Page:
this work, with the aim of displaying a series of animated posters showing the keys that a poster must meet to be considered a good design, an interactive game and information of interest related to the topic of this research.
Another of the exercises developed with the students of the Université Savoie Mont Blanc was the creation of a virtual reality space that could contain some data and examples extracted from this research. Through the use of virtual reality, the objective was to make the user feel all kinds of new sensations, to be absorbed, lose consciousness of the real world and get them to feel interest and interact with what is shown in this custom modified space . Through this exercise, people are not only mere spectators, but also become active participants.
At first it was thought of creating a white room as a museum, but finally it was decided to use a digital replica of the German Pavilion in Barcelona. With modern aesthetics, the German Pavilion was designed by Ludwig Mies van der Rohe and Lilly Reich for the 1929 Barcelona International Exposition. It was dismantled a year later, but thanks to “the significance and recognition of the Pavilion” (Fundació Mies van der Rohe Barcelona) was rebuilt between 1983 and 1986 on the same site and with the same materials as the first time. This building has become a key reference both in the trajectory of the famous architect and in the architectural history of the 20th century.
Thanks to the originality in the use of the pavilion’s materials – a structure of steel, glass and polished stone, emblematic of the Modern Movement – it is capable of expressing the ideal of modernity through the rigor of its geometry, the precision of its pieces and the clarity of their assembly (miesbcn.com). This building, apart from providing a historical interest to the work, allows, thanks to the extraordinary simplicity of its structure, to add content to its interior without diverting attention or interfering with the message, while providing a pleasant feeling that invites you to enjoy the space. and to discover it calmly.
What content is inside the VR?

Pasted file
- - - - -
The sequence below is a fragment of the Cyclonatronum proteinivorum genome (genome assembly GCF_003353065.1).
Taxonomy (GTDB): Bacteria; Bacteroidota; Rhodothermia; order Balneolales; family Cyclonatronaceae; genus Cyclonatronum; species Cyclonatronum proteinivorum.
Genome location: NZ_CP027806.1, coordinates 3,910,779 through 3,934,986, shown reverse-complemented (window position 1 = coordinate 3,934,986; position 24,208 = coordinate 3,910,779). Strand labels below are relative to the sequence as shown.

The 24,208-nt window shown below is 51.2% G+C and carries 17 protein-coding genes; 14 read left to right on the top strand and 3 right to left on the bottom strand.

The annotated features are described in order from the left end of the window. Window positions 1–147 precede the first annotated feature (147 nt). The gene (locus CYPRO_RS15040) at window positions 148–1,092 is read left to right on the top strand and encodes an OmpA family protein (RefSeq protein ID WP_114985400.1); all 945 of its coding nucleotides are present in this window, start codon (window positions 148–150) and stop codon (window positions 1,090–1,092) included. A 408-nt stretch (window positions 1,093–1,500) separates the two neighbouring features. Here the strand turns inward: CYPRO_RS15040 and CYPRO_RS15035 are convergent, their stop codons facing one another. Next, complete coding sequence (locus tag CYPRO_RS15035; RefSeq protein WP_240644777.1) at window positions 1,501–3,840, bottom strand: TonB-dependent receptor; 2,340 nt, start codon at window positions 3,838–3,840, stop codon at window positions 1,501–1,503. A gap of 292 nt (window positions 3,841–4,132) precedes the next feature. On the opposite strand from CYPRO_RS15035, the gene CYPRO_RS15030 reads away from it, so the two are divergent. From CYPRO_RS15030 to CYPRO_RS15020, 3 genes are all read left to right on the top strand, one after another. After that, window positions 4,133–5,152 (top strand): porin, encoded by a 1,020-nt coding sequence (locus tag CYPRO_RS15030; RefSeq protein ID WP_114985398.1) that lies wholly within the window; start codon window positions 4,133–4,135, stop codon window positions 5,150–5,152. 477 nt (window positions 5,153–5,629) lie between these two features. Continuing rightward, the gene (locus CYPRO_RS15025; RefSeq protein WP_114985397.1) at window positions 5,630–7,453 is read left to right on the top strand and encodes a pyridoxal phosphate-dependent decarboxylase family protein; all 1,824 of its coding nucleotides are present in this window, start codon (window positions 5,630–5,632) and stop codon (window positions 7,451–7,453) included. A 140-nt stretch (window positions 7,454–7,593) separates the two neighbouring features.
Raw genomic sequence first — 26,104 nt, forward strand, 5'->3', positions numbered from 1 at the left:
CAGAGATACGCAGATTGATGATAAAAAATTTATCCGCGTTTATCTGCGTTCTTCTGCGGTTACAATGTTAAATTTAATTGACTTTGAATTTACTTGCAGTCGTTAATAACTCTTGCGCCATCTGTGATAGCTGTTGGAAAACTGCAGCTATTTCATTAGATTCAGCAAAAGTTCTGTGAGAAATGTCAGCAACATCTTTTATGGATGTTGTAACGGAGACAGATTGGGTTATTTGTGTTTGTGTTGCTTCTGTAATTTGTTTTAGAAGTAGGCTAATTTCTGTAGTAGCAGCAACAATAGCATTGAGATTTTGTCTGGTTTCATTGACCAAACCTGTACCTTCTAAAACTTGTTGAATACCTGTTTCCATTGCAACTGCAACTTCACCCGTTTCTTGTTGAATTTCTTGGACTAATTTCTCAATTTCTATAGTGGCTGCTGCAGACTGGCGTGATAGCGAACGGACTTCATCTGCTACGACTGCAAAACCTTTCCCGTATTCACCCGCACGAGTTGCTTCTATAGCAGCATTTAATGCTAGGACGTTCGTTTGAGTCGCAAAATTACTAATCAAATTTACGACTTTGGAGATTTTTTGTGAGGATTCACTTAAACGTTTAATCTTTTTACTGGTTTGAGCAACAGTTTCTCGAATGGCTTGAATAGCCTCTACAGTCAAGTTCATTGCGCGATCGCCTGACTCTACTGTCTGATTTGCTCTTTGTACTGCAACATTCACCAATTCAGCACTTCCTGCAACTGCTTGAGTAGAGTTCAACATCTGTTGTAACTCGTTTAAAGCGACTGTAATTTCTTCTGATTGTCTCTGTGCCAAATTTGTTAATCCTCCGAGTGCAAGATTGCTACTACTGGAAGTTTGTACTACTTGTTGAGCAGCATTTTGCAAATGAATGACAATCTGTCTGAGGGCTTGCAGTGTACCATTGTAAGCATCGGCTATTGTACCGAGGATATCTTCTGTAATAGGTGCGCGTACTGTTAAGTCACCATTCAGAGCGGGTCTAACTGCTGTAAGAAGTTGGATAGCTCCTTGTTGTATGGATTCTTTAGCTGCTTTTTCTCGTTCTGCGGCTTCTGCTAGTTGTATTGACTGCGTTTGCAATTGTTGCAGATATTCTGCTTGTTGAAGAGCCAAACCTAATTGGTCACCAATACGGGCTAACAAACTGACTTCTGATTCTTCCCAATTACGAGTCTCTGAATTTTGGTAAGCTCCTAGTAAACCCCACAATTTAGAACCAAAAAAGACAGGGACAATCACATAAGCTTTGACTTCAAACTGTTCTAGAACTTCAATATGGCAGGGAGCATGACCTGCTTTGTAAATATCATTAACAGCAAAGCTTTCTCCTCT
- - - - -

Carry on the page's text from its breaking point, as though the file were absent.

In virtual reality, 21 posters can be seen —with the concepts of good design— displayed on the walls of the outer area of the Pavilion. On the other hand, in an indoor area, 22 phrases of good design are reproduced on another wall, -especially from the poster-, by renowned designers and researchers throughout history that have been used throughout the memory of this research and finally, on another wall, an interactive game is projected in which to put into practice the concepts learned after having made the tour of the Pavilion.
In the game, to put into practice the knowledge acquired about the poster, the user is asked to select the best option between two posters. For this activity, 14 posters were created that are displayed two by two. Each pair of posters talks about the same topic and once one of them is selected -with the joystick that the user has-, a green or red icon appears below each poster depending on the solution and a small phrase that justifies the result.
For the time being, virtual reality has been used to present the results of the research, though using it as a method of research in future work has also been suggested.
Special thanks to Thomas Pactole, Tom Abed and Lucas Leigneil for their collaboration in the realization of virtual reality for this project.
You can find more information about this project by accessing the website goodposterdesign.com or by writing to the author Noa Real García at her email address: firstname.lastname@example.org